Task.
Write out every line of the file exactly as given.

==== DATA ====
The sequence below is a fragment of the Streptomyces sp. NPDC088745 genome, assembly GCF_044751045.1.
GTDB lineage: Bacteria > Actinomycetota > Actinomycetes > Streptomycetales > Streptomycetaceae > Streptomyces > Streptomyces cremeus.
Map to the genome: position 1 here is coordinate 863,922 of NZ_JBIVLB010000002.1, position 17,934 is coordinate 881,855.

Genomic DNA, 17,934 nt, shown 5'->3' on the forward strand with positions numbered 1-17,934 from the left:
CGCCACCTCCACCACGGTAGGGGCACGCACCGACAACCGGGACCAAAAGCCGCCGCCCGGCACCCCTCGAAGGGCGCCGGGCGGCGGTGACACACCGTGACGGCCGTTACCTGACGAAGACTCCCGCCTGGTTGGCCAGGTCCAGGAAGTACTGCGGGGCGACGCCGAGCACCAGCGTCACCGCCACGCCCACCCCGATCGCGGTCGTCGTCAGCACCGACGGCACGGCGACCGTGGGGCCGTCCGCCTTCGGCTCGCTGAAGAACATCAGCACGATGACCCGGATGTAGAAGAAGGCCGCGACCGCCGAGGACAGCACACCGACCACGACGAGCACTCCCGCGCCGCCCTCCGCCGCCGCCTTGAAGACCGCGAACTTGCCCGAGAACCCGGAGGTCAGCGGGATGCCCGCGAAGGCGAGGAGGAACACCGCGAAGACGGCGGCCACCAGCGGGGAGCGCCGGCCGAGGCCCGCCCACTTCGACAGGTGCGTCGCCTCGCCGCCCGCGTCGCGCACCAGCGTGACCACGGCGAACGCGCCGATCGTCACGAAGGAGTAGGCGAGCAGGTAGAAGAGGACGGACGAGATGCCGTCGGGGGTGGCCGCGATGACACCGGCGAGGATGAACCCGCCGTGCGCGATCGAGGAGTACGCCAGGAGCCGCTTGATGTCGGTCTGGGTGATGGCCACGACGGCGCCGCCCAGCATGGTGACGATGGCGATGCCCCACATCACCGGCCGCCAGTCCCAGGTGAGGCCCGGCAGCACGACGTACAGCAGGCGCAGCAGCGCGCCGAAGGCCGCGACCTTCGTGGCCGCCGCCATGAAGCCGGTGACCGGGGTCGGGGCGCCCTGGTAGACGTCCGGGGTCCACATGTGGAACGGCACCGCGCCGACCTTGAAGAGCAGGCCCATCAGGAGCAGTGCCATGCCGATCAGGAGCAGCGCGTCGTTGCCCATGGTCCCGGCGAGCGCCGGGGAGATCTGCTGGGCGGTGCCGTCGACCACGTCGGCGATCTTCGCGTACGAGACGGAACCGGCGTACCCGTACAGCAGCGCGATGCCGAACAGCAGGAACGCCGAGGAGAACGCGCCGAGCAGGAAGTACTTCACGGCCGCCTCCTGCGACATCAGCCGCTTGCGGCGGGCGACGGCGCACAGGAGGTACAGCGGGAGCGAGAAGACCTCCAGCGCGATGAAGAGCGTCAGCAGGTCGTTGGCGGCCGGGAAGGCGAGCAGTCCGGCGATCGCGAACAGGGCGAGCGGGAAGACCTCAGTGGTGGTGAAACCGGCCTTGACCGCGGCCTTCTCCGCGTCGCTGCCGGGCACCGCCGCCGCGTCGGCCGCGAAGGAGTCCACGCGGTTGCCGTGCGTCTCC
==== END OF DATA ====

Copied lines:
The sequence below is a fragment of the Streptomyces sp. NPDC088745 genome, assembly GCF_044751045.1.
GTDB lineage: Bacteria > Actinomycetota > Actinomycetes > Streptomycetales > Streptomycetaceae > Streptomyces > Streptomyces cremeus.
Map to the genome: position 1 here is coordinate 863,922 of NZ_JBIVLB010000002.1, position 17,934 is coordinate 881,855.

Genomic DNA, 17,934 nt, shown 5'->3' on the forward strand with positions numbered 1-17,934 from the left:
CGCCACCTCCACCACGGTAGGGGCACGCACCGACAACCGGGACCAAAAGCCGCCGCCCGGCACCCCTCGAAGGGCGCCGGGCGGCGGTGACACACCGTGACGGCCGTTACCTGACGAAGACTCCCGCCTGGTTGGCCAGGTCCAGGAAGTACTGCGGGGCGACGCCGAGCACCAGCGTCACCGCCACGCCCACCCCGATCGCGGTCGTCGTCAGCACCGACGGCACGGCGACCGTGGGGCCGTCCGCCTTCGGCTCGCTGAAGAACATCAGCACGATGACCCGGATGTAGAAGAAGGCCGCGACCGCCGAGGACAGCACACCGACCACGACGAGCACTCCCGCGCCGCCCTCCGCCGCCGCCTTGAAGACCGCGAACTTGCCCGAGAACCCGGAGGTCAGCGGGATGCCCGCGAAGGCGAGGAGGAACACCGCGAAGACGGCGGCCACCAGCGGGGAGCGCCGGCCGAGGCCCGCCCACTTCGACAGGTGCGTCGCCTCGCCGCCCGCGTCGCGCACCAGCGTGACCACGGCGAACGCGCCGATCGTCACGAAGGAGTAGGCGAGCAGGTAGAAGAGGACGGACGAGATGCCGTCGGGGGTGGCCGCGATGACACCGGCGAGGATGAACCCGCCGTGCGCGATCGAGGAGTACGCCAGGAGCCGCTTGATGTCGGTCTGGGTGATGGCCACGACGGCGCCGCCCAGCATGGTGACGATGGCGATGCCCCACATCACCGGCCGCCAGTCCCAGGTGAGGCCCGGCAGCACGACGTACAGCAGGCGCAGCAGCGCGCCGAAGGCCGCGACCTTCGTGGCCGCCGCCATGAAGCCGGTGACCGGGGTCGGGGCGCCCTGGTAGACGTCCGGGGTCCACATGTGGAACGGCACCGCGCCGACCTTGAAGAGCAGGCCCATCAGGAGCAGTGCCATGCCGATCAGGAGCAGCGCGTCGTTGCCCATGGTCCCGGCGAGCGCCGGGGAGATCTGCTGGGCGGTGCCGTCGACCACGTCGGCGATCTTCGCGTACGAGACGGAACCGGCGTACCCGTACAGCAGCGCGATGCCGAACAGCAGGAACGCCGAGGAGAACGCGCCGAGCAGGAAGTACTTCACGGCCGCCTCCTGCGACATCAGCCGCTTGCGGCGGGCGACGGCGCACAGGAGGTACAGCGGGAGCGAGAAGACCTCCAGCGCGATGAAGAGCGTCAGCAGGTCGTTGGCGGCCGGGAAGGCGAGCAGTCCGGCGATCGCGAACAGGGCGAGCGGGAAGACCTCAGTGGTGGTGAAACCGGCCTTGACCGCGGCCTTCTCCGCGTCGCTGCCGGGCACCGCCGCCGCGTCGGCCGCGAAGGAGTCCACGCGGTTGCCGTGCGTCTCC